A word about the character of Alison, who is the linchpin of Rosebrock’s work. One wonders if the play’s dynamism might have been strengthened if Rosebrock had more clearly and with dramatic and active plot points heightened the true issues that fomented Alison’s life-long devastation. At the beginning of Act One, to introduce herself, Alison glibly races through the lines of a song “Before He Cheats” by Carrie Underwood which parallels her behavior that landed her in rehab. We understand that she refers to herself when she quotes: “by this point all the accumulated pain an’ hopelessness, an’ annihilatin degradation, uh’bein a woman in this sexual economy’ve juss… racked the speaker’s brain and body, like a cancer.”
However, we remain unenlightened about the how and the what, even until the end of the play when Wade (Kyle Beltran) confronts her with these lines. Rosebrock never delineates the specifics of Alison’s annihilation and this is key to feeling empathy for her. Though Ireland does a yeowoman’s job in getting us to Alison’s heightened emotional state, our identification with her is muted and unsatisfactory. Perhaps, this is because we do not understand why she hurts so on an individual level. It is not enough to call in the cultural memes as her revelation. The facts and specifics matter; they resonate. But what are they? Thus the fullness and the power of Alison’s emotional state and whether or not she has achieved self-realization to move on to the healing process is opaque. We are not even “seeing through a glass darkly” where she is concerned.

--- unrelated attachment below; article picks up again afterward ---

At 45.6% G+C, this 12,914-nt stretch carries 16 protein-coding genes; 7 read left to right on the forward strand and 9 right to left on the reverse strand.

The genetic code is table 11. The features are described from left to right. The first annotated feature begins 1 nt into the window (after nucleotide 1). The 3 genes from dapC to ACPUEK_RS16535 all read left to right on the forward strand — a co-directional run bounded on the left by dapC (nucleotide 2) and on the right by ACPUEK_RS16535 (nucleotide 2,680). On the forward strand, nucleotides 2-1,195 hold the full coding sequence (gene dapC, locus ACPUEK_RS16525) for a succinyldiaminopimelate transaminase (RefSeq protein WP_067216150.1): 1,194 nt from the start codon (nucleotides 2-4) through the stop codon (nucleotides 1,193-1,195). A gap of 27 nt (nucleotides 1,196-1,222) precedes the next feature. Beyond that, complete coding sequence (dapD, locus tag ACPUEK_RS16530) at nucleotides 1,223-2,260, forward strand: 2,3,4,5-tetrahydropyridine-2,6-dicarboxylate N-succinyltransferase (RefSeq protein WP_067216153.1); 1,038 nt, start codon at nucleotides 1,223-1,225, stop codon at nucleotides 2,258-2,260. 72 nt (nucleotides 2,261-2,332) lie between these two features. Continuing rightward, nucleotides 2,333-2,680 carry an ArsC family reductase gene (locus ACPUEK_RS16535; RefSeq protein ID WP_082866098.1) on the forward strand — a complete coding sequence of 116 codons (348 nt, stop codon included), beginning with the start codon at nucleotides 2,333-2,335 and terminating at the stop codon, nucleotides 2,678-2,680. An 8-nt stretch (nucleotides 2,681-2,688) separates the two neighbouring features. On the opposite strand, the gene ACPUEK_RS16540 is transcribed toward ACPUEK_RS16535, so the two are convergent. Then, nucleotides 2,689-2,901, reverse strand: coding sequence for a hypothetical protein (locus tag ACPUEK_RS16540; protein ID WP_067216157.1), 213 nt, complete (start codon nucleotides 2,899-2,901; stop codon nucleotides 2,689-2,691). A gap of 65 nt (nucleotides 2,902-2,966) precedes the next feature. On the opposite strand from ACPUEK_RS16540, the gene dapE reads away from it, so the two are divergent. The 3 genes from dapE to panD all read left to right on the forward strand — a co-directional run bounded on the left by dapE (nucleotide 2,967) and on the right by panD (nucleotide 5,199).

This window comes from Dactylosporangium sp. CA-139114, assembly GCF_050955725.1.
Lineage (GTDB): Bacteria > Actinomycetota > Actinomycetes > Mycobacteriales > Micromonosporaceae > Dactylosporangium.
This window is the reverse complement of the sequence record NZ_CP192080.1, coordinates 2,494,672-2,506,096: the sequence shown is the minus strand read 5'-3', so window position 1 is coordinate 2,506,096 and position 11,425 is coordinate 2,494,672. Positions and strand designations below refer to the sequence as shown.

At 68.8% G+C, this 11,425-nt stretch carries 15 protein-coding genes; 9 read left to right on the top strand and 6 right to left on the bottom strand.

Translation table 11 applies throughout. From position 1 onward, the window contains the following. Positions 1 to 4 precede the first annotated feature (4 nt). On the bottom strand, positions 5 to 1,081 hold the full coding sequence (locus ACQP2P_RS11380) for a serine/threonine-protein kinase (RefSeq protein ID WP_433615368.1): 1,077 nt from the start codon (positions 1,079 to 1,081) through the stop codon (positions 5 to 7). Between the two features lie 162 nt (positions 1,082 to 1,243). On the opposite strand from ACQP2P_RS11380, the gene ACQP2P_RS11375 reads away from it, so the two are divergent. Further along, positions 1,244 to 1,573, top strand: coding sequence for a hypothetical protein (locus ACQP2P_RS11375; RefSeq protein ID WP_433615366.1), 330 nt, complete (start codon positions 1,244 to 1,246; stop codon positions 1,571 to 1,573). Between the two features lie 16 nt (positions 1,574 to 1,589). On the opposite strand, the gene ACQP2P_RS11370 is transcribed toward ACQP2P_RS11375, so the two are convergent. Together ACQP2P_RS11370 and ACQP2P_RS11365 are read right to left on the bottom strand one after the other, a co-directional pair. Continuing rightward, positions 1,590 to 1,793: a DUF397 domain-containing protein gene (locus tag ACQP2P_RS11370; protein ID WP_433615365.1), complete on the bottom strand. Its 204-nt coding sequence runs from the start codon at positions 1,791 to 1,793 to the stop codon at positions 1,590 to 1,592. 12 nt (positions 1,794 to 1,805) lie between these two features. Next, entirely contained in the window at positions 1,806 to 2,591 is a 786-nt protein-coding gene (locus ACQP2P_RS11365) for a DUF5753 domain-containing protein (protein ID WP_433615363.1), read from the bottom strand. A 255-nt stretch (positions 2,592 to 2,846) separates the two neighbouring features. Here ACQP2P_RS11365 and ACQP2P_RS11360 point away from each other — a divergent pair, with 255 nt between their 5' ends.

The play turns on Alison’s integration into the program and her recovery. The irony is that she does the work in achieving her external goals and is reinstated as a teacher. However, she doesn’t begin to expurgate the underlying morass of pain in her soul while she is immersed in her sessions and interactions with Wade, Cherie, Hern, Cole, Grace. Indeed, because her self-realizations remain superficial, she becomes the catalyst that exacerbates conflicts and escalates issues for Cherie, Hern, Cole and Grace. As Cherie suggests, Alison blows up a set of circumstances via her own projections. As a result, everything changes for the characters.
Furthermore, Alison doesn’t understand how to get around the humiliation of the negative impact she has afterward. Ironically, though “all have sinned and come short of the glory of God,” by the end of the play, we see though there are apologies, there is no closure, no forgiveness, no resolution. Each of the individuals is forced to work by himself/herself as the “family” goes its own way in separate directions.
The only one who attempts to deal with himself in an authentic way is Wade. He tries to “make amends” for his not dealing with Alison on a deeper level than he he should have. At the conclusion Wade’s conversation with her is a trigger. However, we do not understand the specifics of the how or why. The rationale appears that she went through something in childhood. So did we all. We are ready to empathize, but are never quite given the chance, a fissure in the play’s development and characterization of Alison.